Sunday, October 16, 2011

Occupy Orlando

The Occupy Wall Street demonstration in NYC has caused similar demonstrations across the country. Occupy Orlando began at 8am on Saturday October 15th at the Orlando Chamber of Commerce. The protest's aim was to unite the 99% of Americans struggling to survive today's economy. The organizers asked people to come out not just as individuals but as participating citizens of society. I parked several blocks away expecting a large crowd. As I walked closer I heard the voices over loudspeakers. The crowd wasn't as large as I expected. There were perhaps a hundred people in the public park carrying signs and milling about. There were so many cameras that I thought the media accounted for a quarter of the people there.

I immediately focused on the group of people meditating. I set up my artist stool and started to sketch. As I got lost in the details I relaxed and the din of the demonstrators grew quiet. The first person at the mic was a singer who unfortunately sang off key. A woman running for public office spoke of the day she took her child to Lake Eola to watch as the people feeding the homeless there were arrested. Her little boy couldn't understand why people would be arrested for feeding the hungry. The surreal is common in the City Beautiful.

At one point I found a TV cameraman blocking my view. A microphone was shoved in my face and I was being asked questions about the demonstration. I guess when the media get desperate they interview the media. The reporter's questions were argumentative so I lost interest and returned to my sketch. He seemed to want to imply that a corporation's only responsibility is to the stock holders. But I'm a stock holder who is losing money. I side with the protesters since I undeniably make less money than I did before 9-11. There were conspiracy theorists behind the mic who I didn't quite follow. Of course with all the invitations of free speech, a man stood on a milk crate with a bible in his hand and he shouted hell and damnation.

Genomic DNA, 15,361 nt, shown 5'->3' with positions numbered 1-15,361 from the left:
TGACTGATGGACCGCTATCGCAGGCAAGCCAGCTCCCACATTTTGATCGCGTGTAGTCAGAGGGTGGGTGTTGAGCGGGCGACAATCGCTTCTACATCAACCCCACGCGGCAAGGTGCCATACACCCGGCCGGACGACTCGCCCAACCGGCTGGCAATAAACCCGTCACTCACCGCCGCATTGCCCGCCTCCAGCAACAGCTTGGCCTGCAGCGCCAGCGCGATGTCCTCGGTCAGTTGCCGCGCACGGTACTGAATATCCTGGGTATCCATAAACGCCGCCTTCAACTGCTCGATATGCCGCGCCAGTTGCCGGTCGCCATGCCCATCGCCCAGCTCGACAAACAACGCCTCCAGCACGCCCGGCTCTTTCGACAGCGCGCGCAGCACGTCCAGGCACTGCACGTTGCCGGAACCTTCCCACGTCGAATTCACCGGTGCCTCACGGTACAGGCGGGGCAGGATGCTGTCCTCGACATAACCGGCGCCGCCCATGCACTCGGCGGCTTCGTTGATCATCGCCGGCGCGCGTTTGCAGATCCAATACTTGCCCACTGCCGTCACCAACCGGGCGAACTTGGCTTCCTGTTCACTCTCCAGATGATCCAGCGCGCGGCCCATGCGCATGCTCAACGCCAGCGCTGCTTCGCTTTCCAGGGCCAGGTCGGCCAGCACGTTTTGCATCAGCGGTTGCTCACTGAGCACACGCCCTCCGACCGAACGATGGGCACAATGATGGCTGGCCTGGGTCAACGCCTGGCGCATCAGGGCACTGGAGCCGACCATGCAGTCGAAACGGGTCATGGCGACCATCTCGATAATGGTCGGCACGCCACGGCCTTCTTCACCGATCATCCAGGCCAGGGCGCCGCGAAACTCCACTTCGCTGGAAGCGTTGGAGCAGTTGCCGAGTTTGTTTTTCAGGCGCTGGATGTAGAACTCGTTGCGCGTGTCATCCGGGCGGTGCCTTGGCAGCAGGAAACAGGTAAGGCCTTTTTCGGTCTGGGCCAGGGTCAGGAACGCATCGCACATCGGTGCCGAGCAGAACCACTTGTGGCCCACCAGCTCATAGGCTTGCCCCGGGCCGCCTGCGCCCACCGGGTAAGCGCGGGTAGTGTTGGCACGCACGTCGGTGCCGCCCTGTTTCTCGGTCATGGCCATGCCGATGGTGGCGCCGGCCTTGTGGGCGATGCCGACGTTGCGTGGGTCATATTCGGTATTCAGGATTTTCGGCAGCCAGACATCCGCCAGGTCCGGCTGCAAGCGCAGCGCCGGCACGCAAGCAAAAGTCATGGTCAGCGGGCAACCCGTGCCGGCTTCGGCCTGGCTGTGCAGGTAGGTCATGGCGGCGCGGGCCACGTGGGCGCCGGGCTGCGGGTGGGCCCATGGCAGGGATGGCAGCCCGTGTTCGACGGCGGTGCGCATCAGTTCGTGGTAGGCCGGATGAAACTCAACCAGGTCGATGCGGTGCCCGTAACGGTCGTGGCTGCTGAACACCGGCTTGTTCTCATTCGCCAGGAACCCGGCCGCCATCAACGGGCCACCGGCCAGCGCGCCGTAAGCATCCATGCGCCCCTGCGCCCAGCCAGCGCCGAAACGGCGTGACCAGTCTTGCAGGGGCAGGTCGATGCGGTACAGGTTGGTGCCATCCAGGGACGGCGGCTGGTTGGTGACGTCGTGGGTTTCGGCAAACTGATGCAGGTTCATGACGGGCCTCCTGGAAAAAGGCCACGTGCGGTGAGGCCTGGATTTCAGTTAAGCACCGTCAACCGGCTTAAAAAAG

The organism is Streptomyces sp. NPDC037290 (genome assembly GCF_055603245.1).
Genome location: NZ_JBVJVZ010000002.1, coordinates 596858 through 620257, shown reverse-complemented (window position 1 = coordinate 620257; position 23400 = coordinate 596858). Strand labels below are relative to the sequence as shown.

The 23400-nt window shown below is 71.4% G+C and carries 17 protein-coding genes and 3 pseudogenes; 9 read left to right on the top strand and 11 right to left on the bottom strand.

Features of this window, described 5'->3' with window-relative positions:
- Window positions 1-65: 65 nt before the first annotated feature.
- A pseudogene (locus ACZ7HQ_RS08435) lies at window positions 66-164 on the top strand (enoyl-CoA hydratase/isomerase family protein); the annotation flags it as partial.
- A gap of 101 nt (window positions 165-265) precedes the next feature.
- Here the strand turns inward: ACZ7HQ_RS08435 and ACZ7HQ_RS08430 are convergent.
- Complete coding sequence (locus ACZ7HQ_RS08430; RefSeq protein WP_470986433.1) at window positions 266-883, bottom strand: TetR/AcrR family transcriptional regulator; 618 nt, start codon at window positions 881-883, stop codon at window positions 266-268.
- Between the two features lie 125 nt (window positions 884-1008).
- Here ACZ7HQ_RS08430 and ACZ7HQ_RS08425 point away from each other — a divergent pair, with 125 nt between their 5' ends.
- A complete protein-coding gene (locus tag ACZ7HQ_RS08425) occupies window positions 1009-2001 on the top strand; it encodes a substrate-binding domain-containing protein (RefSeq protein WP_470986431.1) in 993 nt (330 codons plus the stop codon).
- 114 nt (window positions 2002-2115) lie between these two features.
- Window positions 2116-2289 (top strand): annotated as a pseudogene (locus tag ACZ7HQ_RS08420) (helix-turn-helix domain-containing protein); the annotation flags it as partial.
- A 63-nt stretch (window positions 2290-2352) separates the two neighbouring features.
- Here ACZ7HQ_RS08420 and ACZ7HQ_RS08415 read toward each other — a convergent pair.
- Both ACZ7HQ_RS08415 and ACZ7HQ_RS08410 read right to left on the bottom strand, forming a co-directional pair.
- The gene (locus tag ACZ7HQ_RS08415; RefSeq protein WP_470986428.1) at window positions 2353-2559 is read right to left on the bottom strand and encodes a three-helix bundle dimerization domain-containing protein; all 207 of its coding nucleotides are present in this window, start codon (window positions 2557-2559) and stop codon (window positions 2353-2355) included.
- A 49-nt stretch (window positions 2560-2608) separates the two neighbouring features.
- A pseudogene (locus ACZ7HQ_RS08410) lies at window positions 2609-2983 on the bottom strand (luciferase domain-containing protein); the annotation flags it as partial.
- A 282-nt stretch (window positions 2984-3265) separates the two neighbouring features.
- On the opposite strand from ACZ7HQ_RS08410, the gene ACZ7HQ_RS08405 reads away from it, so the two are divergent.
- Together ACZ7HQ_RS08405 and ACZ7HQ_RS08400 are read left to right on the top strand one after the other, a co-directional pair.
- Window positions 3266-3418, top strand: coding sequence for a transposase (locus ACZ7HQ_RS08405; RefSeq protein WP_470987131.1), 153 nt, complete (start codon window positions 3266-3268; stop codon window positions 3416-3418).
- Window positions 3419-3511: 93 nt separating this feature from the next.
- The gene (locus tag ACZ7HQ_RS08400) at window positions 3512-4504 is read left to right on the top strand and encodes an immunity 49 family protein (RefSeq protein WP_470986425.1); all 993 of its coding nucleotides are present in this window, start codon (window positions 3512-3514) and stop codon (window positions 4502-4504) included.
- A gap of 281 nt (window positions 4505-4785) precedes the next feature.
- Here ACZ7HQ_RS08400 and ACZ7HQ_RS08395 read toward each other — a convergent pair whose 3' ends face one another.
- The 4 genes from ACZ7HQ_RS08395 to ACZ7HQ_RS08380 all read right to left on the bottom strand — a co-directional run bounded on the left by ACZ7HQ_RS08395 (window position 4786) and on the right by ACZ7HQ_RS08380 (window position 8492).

I had to be at work by 1pm. I finished the sketch of the silent meditators and realized I had time for one more short sketch. I sat near a group of children painting bright signs with finger paint. A young girl was making a sign with sharpies on foam core board. The sign read..."Dumbeldore would be Disappoint." Did she run out of room on the sign or did the sign simply not make any sense? One sign I did like was, "We need more Jobs."

There was going to be a march downtown. I decided I had to leave in case the march shut down the street I was parked on. The demonstration felt unfocused and splintered. The demonstration was peaceful with an undeniable dissatisfaction in government and corporations. As I left people were still arriving. One guy shouted to me, "Hey, your going the wrong way!" There may hare been close to a thousand people ready to march through downtown. Part of me was angry as I drove to work on a Saturday. I had a headache. I had red sugar coated aspirin but no water. I popped two aspirin in my mouth. I couldn't swallow them. The sweet coating wore off quickly and the sharp sour aspirin taste kicked in. I shoved the aspirin under my gums and it dissolved slowly leaving a bad taste in my mouth for hours.

Prints are available for each sketch for $250 and many originals can be purchased for $400. White museum grade shadow box frames are $100 more. You can e-mail Thor at


Anonymous said...

"Dumbeldore would be Disappoint"i s a puzzling variation on the "Son I am disappoint" meme.

Thor said...

What is meme?

Anonymous said...

an idea or element of social behavior passed on through generations in a culture, esp by imitation

Anonymous said...
It's like a big inside joke.

Anonymous said...

Or this:


Awesome work!